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What Does Trust-Based Philanthropy Look Like?

“The Jane Bancroft Robinson Foundation is different from traditional philanthropic organizations. They share power and work in partnership with the individuals they support or fund.”

Lecester Johnson, CEO, Academy of Hope, Adult Public Charter School.

At the Jane Bancroft Robinson Foundation (JBRF), we champion change from the ground up by working with community members to identify their most pressing needs. Our work builds upon the legacy of Jane Bancroft Robinson, who worked extensively with marginalized communities in the District of Columbia. Today, we practice a model of trust-based philanthropy that produces tangible results, mutual satisfaction, and collaborative engagement.

What is trust-based philanthropy?

Philanthropies have historically operated through a top-down, exclusionary approach. Short-term quantifiable outcomes are prioritized over relationships and long-term change, and such actions can often perpetuate systemic inequities. Instead, trust-based philanthropy shifts power from the funder to grantees.

Implementing trust-based philanthropy at JBRF

Why should those who directly suffer the consequences of inequities be relegated to passive observers in their own communities? This profound realization fueled our commitment to invest our resources in improving health and economic outcomes for Black women. JBRF strives to understand and address how our sector has historically contributed to systemic inequities and oppression while envisioning a new standard for philanthropy.

When we implemented the trust-based philanthropy model at JBRF, our goal was to disrupt conventional grantmaking by involving community members with lived expertise in the program design and grants decision making processes.

To do this, we start by listening. We spent over two years engaging with residents, primarily Black women, and community-based organizations (CBOs) in the Ward 7 and 8 communities. Through the Black Women Thriving East of the River (BWTEotR) initiative, we worked collaboratively to identify interventions that would meaningfully reduce cancer mortality rates and create health-related career pathways for Black women. Their input has greatly influenced our strategic approach going forward.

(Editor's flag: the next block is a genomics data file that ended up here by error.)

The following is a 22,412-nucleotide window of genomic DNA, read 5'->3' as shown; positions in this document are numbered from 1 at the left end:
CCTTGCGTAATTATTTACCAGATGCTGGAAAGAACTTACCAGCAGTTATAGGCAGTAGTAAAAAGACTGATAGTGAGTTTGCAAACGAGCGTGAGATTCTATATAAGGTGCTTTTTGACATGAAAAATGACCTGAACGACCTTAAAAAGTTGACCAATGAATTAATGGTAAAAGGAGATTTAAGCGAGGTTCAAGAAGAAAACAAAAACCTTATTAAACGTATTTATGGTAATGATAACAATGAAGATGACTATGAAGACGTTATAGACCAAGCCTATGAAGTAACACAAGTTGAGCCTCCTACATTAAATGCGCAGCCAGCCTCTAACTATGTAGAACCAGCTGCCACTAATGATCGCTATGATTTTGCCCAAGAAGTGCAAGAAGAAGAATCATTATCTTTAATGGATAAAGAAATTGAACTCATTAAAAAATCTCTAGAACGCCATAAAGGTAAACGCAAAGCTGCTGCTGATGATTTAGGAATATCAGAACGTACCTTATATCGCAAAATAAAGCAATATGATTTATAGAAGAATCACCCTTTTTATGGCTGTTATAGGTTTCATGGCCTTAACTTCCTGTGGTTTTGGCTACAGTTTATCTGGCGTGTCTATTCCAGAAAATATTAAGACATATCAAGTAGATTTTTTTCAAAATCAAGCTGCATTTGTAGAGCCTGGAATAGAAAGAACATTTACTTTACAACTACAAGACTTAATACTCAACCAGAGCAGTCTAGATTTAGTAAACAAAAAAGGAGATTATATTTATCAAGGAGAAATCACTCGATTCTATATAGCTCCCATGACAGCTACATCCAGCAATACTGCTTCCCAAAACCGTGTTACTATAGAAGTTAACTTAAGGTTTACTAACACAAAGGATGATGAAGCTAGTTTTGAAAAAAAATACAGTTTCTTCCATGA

Read more about the BWTEotR Initiative

The fundamentals of trust-based philanthropy

Through the trust-based model, we aimed to authentically engage with and empower the community members we served. Recognizing the value of their expertise, we placed their voices at the forefront, as they would be the driving force behind the health and workforce-related solutions we aimed to fund. In the process, this is what we learned to be the foundations of a trust-based approach to philanthropy:

1. Prioritize community partnership and lived experience

Communities we serve should be the architects of solutions – we must take all steps in partnership with those with lived experience. These interactions have to be inclusive and meaningful so together we can fund solutions identified by the beneficiaries themselves. We, the funders, should take the stance of a neutral convener that facilitates rather than directs.

2. Dig deep to understand the root of the problems being addressed

Grantors should actively seek to understand the root causes and underlying barriers that exist beneath the surface. Convening with residents and community-based organizations will assist in identifying the indicators that reveal the complete narrative behind disparities. It proved advantageous for us to invest in consultants who can guide conversations in the right direction and facilitate systematic, yet profoundly meaningful, dialogues.

3. People-led, community-based solutions should inform investment priorities 

Those with lived experience must drive solutions during the planning stages and remain central to the strategies and interventions implemented long-term. Ultimately, issues identified through these discussions should receive investments.

4. Pay Partners for their time

We must compensate and honor our community partners who have experienced systemic injustice and have been undervalued and underpaid for decades. As grantmakers, it is crucial not to perpetuate these injustices and to respect their time and contributions as they work to improve their community.

5. Provide long-term investment for sustainability 

It is crucial to invest in time and resources upfront if we want to achieve sustainable results. During the implementation phase, we recognized the significance of actively collaborating with community partners to establish relevant infrastructure to measure and monitor progress. As funders, we should prioritize leading funding initiatives but also seek out collaborators for long-term investment.

6. Continue learning and document successes and roadblocks 

As grantmakers, it is essential we maintain a continuous learning mindset. Documenting and sharing both successes and challenges allows us to develop frameworks that other foundations and grassroots efforts can learn from and adapt. By embracing a culture of learning, we can foster improvement and make grantmaking more equitable.

Dismantling and improving broken systems will not happen overnight, but we have learned that centering and empowering people with expertise will deliver equitable solutions.

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